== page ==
Red, Ready, but will keep

2005 Brunello di Montalcino, Il Poggione

2005 Brunello di Montalcino, Il Poggione

Red | Ready, but will keep | Il Poggione | Code:  23748 | 2005 | Italy > Tuscany > Brunello di Montalcino | Sangiovese | Full Bodied, Dry | 14.5 % alcohol

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Scores and Reviews

WA

93/100

WA - The 2005 Brunello di Montalcino is a model of weightless finesse. Elegant and refined throughout, the wine offers up dark wild cherries, minerals, menthol and spices. The 2005 naturally lacks the sheer stuffing and richness of the finest years, but it has just enough density to balance the tannins nicely all the way through to the round, enveloping finish. I was a little surprised Il Poggione has decided to bottle a Riserva in 2005 as the addition of that juice would have almost certainly strengthened this wine, perhaps considerably. That said, this is another of the 2005 Brunellos that has come along beautifully in bottle over the last few months. The 2005 is a terrific Brunello to drink while some of the more important vintages like the 2004 mature in the cellar. In 2005 the harvest began on the 20th of September and finished on the 10th of October. Production was down roughly 25% in 2005 because of the challenging weather that year. Anticipated maturity: 2012-2030.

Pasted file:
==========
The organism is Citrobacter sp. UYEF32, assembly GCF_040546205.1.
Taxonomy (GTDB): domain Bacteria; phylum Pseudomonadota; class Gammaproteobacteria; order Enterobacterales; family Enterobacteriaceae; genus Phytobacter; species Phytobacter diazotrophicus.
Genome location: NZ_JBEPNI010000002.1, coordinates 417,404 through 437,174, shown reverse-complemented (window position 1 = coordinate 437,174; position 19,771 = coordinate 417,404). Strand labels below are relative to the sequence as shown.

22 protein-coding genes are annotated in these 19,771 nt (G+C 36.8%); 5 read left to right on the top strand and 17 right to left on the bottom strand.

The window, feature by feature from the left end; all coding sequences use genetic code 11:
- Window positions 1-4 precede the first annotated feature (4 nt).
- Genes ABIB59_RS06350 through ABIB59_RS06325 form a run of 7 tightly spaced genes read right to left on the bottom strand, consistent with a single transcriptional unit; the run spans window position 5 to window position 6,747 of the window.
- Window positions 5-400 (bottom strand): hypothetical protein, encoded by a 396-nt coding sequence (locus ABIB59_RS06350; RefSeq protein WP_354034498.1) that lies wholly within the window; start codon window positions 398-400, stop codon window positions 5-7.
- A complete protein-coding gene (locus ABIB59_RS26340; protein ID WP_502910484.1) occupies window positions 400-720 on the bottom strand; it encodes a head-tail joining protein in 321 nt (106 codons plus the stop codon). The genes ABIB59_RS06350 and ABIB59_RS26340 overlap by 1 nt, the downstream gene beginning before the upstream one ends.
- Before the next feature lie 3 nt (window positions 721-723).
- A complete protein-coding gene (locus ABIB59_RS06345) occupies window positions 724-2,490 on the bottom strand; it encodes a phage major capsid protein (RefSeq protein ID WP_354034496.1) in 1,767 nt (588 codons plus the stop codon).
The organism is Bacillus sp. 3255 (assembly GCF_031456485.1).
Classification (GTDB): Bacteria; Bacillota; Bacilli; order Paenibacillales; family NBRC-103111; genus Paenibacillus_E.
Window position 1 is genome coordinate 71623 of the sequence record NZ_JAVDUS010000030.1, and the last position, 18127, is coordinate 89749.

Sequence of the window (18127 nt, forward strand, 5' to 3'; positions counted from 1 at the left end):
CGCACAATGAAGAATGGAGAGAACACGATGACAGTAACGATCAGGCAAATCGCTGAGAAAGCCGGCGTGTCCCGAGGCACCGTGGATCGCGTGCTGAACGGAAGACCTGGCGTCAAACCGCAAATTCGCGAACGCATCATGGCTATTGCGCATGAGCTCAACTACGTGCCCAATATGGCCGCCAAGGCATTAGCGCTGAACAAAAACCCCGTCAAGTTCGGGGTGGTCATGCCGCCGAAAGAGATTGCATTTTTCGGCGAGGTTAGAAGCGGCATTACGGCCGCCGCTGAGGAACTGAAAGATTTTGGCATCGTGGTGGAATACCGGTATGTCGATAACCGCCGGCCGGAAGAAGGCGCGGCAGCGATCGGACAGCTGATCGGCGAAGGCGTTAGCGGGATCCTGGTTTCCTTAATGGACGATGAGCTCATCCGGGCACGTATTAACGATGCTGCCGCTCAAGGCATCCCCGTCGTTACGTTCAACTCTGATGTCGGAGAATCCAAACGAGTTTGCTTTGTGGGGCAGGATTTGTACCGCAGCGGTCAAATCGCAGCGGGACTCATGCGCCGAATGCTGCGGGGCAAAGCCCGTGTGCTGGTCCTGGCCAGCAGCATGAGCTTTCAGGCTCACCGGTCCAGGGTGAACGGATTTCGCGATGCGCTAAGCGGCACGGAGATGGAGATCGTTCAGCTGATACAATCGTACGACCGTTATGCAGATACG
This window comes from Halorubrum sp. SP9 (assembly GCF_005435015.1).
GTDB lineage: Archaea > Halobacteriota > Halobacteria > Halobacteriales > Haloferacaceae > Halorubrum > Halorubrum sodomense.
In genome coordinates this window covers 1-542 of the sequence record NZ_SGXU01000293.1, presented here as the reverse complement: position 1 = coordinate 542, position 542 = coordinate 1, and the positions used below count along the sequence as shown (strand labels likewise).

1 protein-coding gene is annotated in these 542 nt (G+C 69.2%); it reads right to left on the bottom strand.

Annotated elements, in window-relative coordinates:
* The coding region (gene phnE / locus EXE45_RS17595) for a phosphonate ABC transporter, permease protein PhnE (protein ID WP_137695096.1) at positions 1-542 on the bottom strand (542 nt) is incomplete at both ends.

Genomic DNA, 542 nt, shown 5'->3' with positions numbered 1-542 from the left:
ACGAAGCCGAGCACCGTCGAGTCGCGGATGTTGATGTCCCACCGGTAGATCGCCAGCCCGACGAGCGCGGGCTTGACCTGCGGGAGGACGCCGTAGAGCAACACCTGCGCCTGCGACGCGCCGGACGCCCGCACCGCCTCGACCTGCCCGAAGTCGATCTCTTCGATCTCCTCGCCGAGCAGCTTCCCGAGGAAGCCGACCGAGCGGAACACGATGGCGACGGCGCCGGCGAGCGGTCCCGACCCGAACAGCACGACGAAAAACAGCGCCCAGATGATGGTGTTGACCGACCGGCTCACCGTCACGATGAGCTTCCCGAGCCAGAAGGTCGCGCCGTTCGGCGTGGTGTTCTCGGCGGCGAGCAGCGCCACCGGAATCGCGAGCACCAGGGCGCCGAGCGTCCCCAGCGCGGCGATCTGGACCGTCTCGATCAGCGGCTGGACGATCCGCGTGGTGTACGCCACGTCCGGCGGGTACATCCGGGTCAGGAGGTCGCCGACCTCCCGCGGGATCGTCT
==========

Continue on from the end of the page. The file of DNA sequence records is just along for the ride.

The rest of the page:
Antonio Galloni - Wine Advocate, April 2010

The Producer

Il Poggione

Il Poggione

Il Poggione is a winery steeped in history with its origins dating back to the late 1800s. Owned by Leopoldo and Livia Franceschi , it is situated  below the beautiful hilltop town of Sant’Angelo in Colle, a part of the Brunello di Montalcino appellation characterised by temperate, yet well-ventilated micro-climate. This benefits the grapes by maintaining refreshing acidity levels and extending their ripening time.

Father and son winemaking team Fabrizio and Alessandro Bindocci coax the best from these privileged vineyard sites; they are also proponents of a traditional wine-making style which includes submerging the cap with frequent pump overs (for more colour and tannin extraction), and ageing in large casks (so that wood flavours remain subtle and do not interfere with the natural expression of the Sangiovese and the Sant’Angelo terroir).

The Riserva bottling, made in the finest vintages, receives at least one year extra ageing in French oak casks. The typical style is intense, full-bodied, powerful, packed with dark fruit, menthol, sweet smoke, cocoa and spice flavours and a hint of earthiness.

In the best vintages the wines demonstrate extraordinary development in bottle. Even better, prices have remained very reasonable, considering the superb quality of the wine. Poggione’s  straight Brunello is one of the most fairly-priced, cellar worthy wines of the appellation.

This is a benchmark property for fine, traditionally made Brunellos capable of ageing superbly.

The Grape

Sangiovese

Sangiovese

A black grape widely grown in Central Italy and the main component of Chianti and Vino Nobile di Montepulciano as well as being the sole permitted grape for the famed Brunello di Montalcino.